Updated February 2021

One of the top reasons a pool fails compliance is when climbable objects are too close to the pool fence. The most common climbable objects found within the pool area are BBQs, clothes lines, trees, plant pots – and planter boxes. The NCZ Non-Climbable Zone stands out as a key aspect in the pool safety defence against children drownings around the pool. By understanding what the NCZ is and how this can be the safety area for pool compliance, our guide helps define if a planter box is in the NCZ non-climbable zone, and how to rectify the situation.


What Is The NCZ Non-Climbable Zone?

The NCZ non-climbable zone is a safety standard set in place by the government preventing children climbing the barrier or using climbable objects near the pool barrier to access the pool. The NCZ non-climbable zone includes the areas around the pool, fence and barrier where there can’t be any objects to aid as an act to climb.
Need more information? Read What Is The NCZ Non-Climbable Zone >here.


So Why Is The NCZ Non-Climbable Zone Important?

Drowning remains one of the leading causes of unintentional death for Australian children. Statistics from Australia’s National Drowning Report by the Royal Life Saving Society of Australia shows the top locations for children drownings aged 0-4 occur in swimming pools. A compliant NCZ non-climbable zone successfully keeps children from accessing the pool area.


What Is A Planter Box?

A garden box or raised garden beds are generally contained out in the open or backyard within a planter or wooden box to display live plants, flowers or growing herbs. Planter boxes help with minimising and retaining stormwater runoff while offering control over the health of the plant’s soil with the ultimate goal to create a deep, wide growing area for plant roots to grow down and outward. They’re a flexible way of beautifying landscaping and saving on space while being manageable and portable.




What Happens With Planter Boxes in The NCZ Non-Climbable Zone?

Planter boxes by the pool fence look stunning as a visually aesthetic investment for the property, but are planter boxes worth the risk within your NCZ non-climbable zone? Even if your household is child free, it is still essential to prevent neighbouring children from wandering in and accessing the pool area. A plant box can be a risk to your pool area depending on how close they are to the pool and barrier. Planter boxes can be a serious liability with the construction of their horizontal ledges offering easy access for a hand or foot hold to the pool area.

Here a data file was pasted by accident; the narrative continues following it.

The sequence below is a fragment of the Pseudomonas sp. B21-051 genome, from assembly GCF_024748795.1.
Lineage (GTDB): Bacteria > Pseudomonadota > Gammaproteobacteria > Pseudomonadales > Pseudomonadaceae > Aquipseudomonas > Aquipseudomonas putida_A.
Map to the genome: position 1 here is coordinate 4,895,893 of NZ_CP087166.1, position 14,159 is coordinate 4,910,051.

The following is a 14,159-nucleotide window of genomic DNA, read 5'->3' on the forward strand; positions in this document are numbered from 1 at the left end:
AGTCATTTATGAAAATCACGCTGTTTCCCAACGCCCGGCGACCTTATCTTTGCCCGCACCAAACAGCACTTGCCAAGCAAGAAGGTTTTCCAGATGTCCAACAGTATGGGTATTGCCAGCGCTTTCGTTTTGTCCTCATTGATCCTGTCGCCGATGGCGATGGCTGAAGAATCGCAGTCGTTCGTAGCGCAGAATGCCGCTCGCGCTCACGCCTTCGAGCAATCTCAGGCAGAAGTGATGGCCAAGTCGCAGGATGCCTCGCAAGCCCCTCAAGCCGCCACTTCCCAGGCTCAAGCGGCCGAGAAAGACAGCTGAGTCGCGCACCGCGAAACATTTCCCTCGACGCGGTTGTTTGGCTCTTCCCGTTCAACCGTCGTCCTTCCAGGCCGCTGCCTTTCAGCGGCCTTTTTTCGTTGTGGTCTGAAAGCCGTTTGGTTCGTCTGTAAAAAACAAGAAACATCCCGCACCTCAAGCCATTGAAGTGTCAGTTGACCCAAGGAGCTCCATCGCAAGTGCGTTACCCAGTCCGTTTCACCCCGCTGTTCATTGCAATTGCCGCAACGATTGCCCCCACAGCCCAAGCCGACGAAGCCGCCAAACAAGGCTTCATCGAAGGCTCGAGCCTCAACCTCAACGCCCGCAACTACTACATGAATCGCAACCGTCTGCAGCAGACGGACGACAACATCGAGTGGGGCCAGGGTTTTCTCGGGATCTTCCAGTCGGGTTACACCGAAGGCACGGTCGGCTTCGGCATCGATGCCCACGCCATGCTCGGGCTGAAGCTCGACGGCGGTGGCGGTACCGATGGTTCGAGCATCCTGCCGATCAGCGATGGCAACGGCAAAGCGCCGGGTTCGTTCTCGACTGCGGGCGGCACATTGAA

The Guide To Planter Boxes In The NCZ Non-Climbable Zone

This small simple task takes two minutes to figure out if your planter box is a pool safety risk or helps passing a pool safety inspection. Other than saving you on time and money with your inspection, that’s an easy two minutes to save a life.

  1. Grab your tape measure
  2. Measure if the planter box lies within a 900mm arc shaped zone in a 90° downwards angle downwards
  3. Measure if the planter box is 300mm within the pool area

Tip: every millimetre matters in pool safety, so be precise with your measurements


Is your planter box located within the following measurements?

Great! If you’ve been precise with your measurements, your pool should be compliant allowing you to pass your pool safety inspection.

Find a suitable location away from the NCZ or your pool barrier to reinstall your planter box so you can pass your pool safety inspection and get your pool compliant.


Extra Special Tip
Frequently, if there are planter boxes in the NCZ, other horizontal climbable bars or hand and foot holds can also be found near the barrier allowing for access to the pool area.


Handy Resources

Keep informed with our reading resources

PoolSS Free Online Resource Library

PoolSSS Legal Centre

The Ultimate PoolSSS Checklist

PoolSS DIY Pool Safety Self Assessment Checklists


Disclaimer: The Ultimate PoolSS Checklist is a guide only, and does not constitute acknowledgment or approval of compliance or safety. If you check “No” to any of our questions, we recommend you Book A Free Inspection with a pool safety inspector to carry out an inspection confirming if your pool is compliant. 


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